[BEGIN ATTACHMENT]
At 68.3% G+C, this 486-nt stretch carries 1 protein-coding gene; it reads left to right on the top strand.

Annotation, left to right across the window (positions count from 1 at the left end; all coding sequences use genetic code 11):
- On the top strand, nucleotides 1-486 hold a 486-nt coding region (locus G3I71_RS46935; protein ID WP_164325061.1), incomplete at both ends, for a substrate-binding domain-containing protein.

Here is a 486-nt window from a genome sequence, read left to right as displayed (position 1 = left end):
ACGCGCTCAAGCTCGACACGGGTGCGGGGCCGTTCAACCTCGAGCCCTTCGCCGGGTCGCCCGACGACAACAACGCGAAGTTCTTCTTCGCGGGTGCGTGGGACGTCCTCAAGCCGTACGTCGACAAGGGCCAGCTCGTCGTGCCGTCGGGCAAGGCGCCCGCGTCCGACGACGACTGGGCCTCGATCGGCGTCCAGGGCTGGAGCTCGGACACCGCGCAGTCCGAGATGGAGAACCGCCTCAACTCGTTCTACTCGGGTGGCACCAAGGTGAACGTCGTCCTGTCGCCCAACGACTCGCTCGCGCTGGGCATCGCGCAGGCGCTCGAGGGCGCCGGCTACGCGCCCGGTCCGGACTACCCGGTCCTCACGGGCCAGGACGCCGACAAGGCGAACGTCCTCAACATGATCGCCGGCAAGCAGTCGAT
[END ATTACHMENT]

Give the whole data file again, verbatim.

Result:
At 68.3% G+C, this 486-nt stretch carries 1 protein-coding gene; it reads left to right on the top strand.

Annotation, left to right across the window (positions count from 1 at the left end; all coding sequences use genetic code 11):
- On the top strand, nucleotides 1-486 hold a 486-nt coding region (locus G3I71_RS46935; protein ID WP_164325061.1), incomplete at both ends, for a substrate-binding domain-containing protein.

Here is a 486-nt window from a genome sequence, read left to right as displayed (position 1 = left end):
ACGCGCTCAAGCTCGACACGGGTGCGGGGCCGTTCAACCTCGAGCCCTTCGCCGGGTCGCCCGACGACAACAACGCGAAGTTCTTCTTCGCGGGTGCGTGGGACGTCCTCAAGCCGTACGTCGACAAGGGCCAGCTCGTCGTGCCGTCGGGCAAGGCGCCCGCGTCCGACGACGACTGGGCCTCGATCGGCGTCCAGGGCTGGAGCTCGGACACCGCGCAGTCCGAGATGGAGAACCGCCTCAACTCGTTCTACTCGGGTGGCACCAAGGTGAACGTCGTCCTGTCGCCCAACGACTCGCTCGCGCTGGGCATCGCGCAGGCGCTCGAGGGCGCCGGCTACGCGCCCGGTCCGGACTACCCGGTCCTCACGGGCCAGGACGCCGACAAGGCGAACGTCCTCAACATGATCGCCGGCAAGCAGTCGAT